Saturday, August 2, 2014

Commentary - The Stomach Needed for Writing

In the news: "Persecution of Christians and Jews spreading; Israel battles Hamas terror organization; Detroit without drinking water; US border discord; migrant children dispersed without family; laws shown weak for lack of attention to consequences; citizens risk law violations to feed neglected poor, rush to judgment endangers or costs lives..."

Do you have the stomach (guts) to become a published writer of articles, news columns, editorials, or information-laden books about people in need, both sides of a critical news story, or societies' "failures"? The only way that I know for any of us to find out is to enter the professional arena, which must include much reading, research, editorial feedback, and analysis.

As much as any time in history, I believe, Christian writers can continue to convey ideas and stories to show understanding and to uplift, to put a check on bitter or knee-jerk reactions to news and social events, to shine new light on human life. You and I can aim lift some of the heaviness of others, I believe, through reminders of Jesus by way of genuine actions, time, and prayers portrayed in ideas.  

Tonight, I watched The Book Thief movie, a moving and provocative story that I hope to see again. It reminds me that the telescopes of history do enrich our perspectives. The story reinforces the message of the power of words.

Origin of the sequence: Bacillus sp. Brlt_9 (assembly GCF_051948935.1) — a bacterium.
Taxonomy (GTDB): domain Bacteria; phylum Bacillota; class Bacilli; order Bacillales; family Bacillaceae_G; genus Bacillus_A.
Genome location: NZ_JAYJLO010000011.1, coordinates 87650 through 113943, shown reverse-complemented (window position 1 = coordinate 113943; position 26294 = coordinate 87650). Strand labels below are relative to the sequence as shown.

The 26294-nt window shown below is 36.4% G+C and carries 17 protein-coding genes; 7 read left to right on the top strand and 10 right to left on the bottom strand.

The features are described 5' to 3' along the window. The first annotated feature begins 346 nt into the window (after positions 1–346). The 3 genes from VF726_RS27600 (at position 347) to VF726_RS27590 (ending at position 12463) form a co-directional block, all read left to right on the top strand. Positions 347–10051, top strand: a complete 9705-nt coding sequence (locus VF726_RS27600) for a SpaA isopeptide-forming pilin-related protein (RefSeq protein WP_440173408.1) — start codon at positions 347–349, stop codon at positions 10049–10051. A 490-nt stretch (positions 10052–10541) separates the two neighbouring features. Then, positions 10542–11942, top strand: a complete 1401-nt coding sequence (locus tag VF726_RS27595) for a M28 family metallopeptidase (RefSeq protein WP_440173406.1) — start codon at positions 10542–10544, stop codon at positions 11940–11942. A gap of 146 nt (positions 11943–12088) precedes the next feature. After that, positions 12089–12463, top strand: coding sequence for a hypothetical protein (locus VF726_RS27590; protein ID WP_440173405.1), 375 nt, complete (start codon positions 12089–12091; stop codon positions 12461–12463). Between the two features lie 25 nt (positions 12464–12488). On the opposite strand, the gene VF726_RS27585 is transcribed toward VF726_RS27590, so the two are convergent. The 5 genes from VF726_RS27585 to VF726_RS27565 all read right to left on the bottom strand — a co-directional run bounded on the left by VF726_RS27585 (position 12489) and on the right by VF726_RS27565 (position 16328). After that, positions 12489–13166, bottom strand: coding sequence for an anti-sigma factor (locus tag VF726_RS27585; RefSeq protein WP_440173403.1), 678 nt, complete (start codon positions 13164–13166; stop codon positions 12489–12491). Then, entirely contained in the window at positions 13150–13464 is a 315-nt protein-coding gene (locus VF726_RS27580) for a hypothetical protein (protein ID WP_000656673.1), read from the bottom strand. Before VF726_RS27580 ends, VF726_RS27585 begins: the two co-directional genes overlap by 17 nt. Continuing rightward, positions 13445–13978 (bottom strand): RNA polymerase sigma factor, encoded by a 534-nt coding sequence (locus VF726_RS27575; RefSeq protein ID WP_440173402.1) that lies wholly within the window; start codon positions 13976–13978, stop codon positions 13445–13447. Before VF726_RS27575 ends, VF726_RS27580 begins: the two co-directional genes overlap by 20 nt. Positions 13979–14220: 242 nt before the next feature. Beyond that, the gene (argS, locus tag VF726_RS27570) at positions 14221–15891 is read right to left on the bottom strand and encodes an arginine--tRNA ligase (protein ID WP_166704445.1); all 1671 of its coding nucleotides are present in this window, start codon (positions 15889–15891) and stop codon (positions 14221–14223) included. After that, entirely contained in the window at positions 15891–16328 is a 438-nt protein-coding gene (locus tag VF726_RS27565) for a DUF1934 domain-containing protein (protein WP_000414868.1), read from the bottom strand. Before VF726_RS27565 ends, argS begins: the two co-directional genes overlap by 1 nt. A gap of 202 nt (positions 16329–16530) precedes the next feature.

I have re-posted on LinkedIn today the Opine Publishing cover of the book by Mogama. Refugee Was My Name, which is his story of terror years in Liberia. As I worked with the photo links and files, I reminded myself why I hope that others will to take a look at this beautiful book. Mogama had courage and encouragement from others to help him write his story and see it come to life.

     We need good true stories to remind us that people continue, around the world, to overcome disasters, including wars and terrorist inroads. Neither is a good situation, yet even recently we learned of a woman giving birth in prison because she would not reject Christ or her Christian faith. The more we can hear the good news,the words, directly from such new heroes the better our understanding and our moral adjustments will be. We can readjust ourselves to move, continually, out of the ubiquitous comfort zones that tempt us.

I believe that writers like you have the desire to develop the tougher inner strength needed to be evaluated by editors, to be engaged by readers, to endure rejection or critique. There is spiritual, as well as intellectual and emotional, armor to help each of us try again, again, and again.

The privilege is mine to know, firsthand, writers willing to put themselves and their work forward. Many writers, I believe, even now are re-dedicating themselves to be more engaged than ever, no matter how many rejections, to build their skills and awareness. Maybe you are one of them. Thereby, the writers' voices of faith are more likely to be heard through their written words.

What is your decision? Have you already settled it, come what may? I encourage you at whatever your writing life may be now to continue to grow your fiction and nonfiction skills and to keep submitting your works for publication.